The central committee of the Conspiracy spent Memorial Day at a barbecue at Ben and Sally's house in East Hampton. (Click here and here for previous minutes.) It was quite a reunion, given that most of us hadn't seen each other since the Hess-Ornstein Conference on running mates back on March 8. There were dry martinis, grilled lamb (for those who reached the buffet ahead of Johnny Apple), and war stories aplenty from the primaries.
David Broder, freshly returned from his international travels for what sounds like an amazing series on entitlement reform in eleven democracies, called the meeting to order. Broder, the beloved and respected "Dean" of the Washington Press Corps, said that while we were all enjoying the traditional pre-convention lull, the committee faced an important decision about whether to cover the third-party candidates and conventions. This year, he noted, it wasn't just a matter of Ross Perot. We faced a probable fight for the Reform Party nomination as well as Ralph Nader running on the Green Party ticket. Should we write about this stuff or not?
Howie Kurtz, the media critic for the Washington Post, looked up from his laptop to say that he too was very concerned about this matter. On the Jitney, he had written two columns on the subject--one raising questions about why the press wasn't covering third parties and another raising questions about whether third-party coverage was getting excessive. Howie said he wouldn't know which one to run until we figured out whether we were covering the third-party conventions. The lack of a decision was delaying publication of his book on conflicts of interest in the specialty trade press, which he had hoped to finish in a cab on the way to CNN last week.
Gerry Seib of the Journal suggested that Kurtz publish both columns spaced a month apart.
Kurtz took umbrage at this comment. He said he would of course publish both, but had to know which to run first. He then pointed out that Seib had a potential conflict of interest himself, since the third-party conventions might interfere with his summer vacation plans and force the cancellation of non-refundable airplane tickets. He and Mavin Kalb had discussed the matter off-air. Howie also thought there might be a quick book in the whole question of conflicts of interest in third-party coverage.
Howard Fineman of Newsweek, who was punching a handheld wireless device of some sort, interrupted this testy exchange to point out that it was appearing in real time in an article in Inside.com.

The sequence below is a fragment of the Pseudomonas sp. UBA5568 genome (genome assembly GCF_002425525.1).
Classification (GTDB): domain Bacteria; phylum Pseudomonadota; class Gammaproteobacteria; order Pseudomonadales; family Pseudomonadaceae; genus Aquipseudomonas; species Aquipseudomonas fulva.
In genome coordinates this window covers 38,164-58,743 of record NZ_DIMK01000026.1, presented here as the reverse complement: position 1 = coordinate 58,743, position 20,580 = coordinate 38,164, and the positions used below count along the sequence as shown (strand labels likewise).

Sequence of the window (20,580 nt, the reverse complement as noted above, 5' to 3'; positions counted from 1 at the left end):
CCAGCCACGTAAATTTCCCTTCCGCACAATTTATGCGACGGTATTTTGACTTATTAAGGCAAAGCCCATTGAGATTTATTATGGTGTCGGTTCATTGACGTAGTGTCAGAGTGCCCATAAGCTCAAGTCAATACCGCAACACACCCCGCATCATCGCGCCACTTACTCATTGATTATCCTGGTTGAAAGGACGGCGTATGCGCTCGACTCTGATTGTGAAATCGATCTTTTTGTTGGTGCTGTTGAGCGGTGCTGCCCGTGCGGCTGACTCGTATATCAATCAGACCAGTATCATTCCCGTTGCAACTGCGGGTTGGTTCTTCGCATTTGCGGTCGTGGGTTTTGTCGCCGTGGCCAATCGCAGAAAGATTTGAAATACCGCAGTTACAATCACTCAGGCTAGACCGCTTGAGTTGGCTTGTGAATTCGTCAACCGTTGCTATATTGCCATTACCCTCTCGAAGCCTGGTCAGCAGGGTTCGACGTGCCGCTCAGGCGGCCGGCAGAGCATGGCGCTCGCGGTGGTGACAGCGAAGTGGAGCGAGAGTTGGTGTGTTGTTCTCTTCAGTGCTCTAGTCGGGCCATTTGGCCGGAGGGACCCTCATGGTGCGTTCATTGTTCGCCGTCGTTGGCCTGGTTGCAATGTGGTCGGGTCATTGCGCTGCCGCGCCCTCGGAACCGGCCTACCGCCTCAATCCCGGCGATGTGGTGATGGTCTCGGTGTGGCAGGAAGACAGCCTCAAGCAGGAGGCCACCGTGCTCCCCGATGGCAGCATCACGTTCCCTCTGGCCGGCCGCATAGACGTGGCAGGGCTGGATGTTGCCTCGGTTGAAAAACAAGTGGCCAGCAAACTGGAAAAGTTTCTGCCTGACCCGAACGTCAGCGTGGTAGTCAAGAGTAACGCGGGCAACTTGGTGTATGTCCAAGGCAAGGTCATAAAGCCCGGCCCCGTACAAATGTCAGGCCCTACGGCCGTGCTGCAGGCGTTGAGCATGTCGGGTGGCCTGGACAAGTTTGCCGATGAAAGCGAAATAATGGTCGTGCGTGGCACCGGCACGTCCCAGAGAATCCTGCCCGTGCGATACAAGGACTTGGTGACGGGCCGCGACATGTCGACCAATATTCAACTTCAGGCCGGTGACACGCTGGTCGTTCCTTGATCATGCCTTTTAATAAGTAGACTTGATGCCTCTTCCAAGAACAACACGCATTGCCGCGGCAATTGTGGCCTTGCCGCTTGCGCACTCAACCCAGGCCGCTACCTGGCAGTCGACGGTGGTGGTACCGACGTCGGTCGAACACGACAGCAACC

Kurtz said he wasn't worried about that. Inside.com had a lot of conflicts of interest that he planned to write about extensively in Brill's Content or possibly in the Washington Post or CNN or MSNBC. For instance, its owners stood to profit if their publication made money.
Al Hunt of the Journal tried to bring the debate back to the matter at hand. He said that he thought we had already decided to cover Pat Buchanan and the Reform Party, on the grounds that Buchanan could take votes away from Bush and help Gore.
The problem, as most of us quickly realized, was consistency. Ralph Nader was now running about twice as well as Buchanan in the polls, and could make a real difference in California, a must-win state for Gore. If we were going to cover Buchanan, we'd have to cover Nader, too, so as to avoid getting limbaughed. Safire reminded everyone of this. "Does anyone here really want to cover the Green Party convention?" he asked. They only hands that went up were Broder's, Ron Brownstein's, and Paul Gigot's.
Johnny Apple, who had been busy directing the team of basters in the BBQ pit, looked up from his spit with a scowl. Neither candidate had a chance in hell, he sputtered. Third parties held their conventions in distasteful towns with third-rate wine lists. Gigot's enthusiasm for covering the Greens seemed to especially annoy him. Waving a large paintbrush that sprinkled golden droplets of lamb fat on the picnic tables as he spoke, he scolded Gigot, telling him that Pulitzer Prize-winning columnists are not supposed to wear their medallions in public, especially over a bare chest.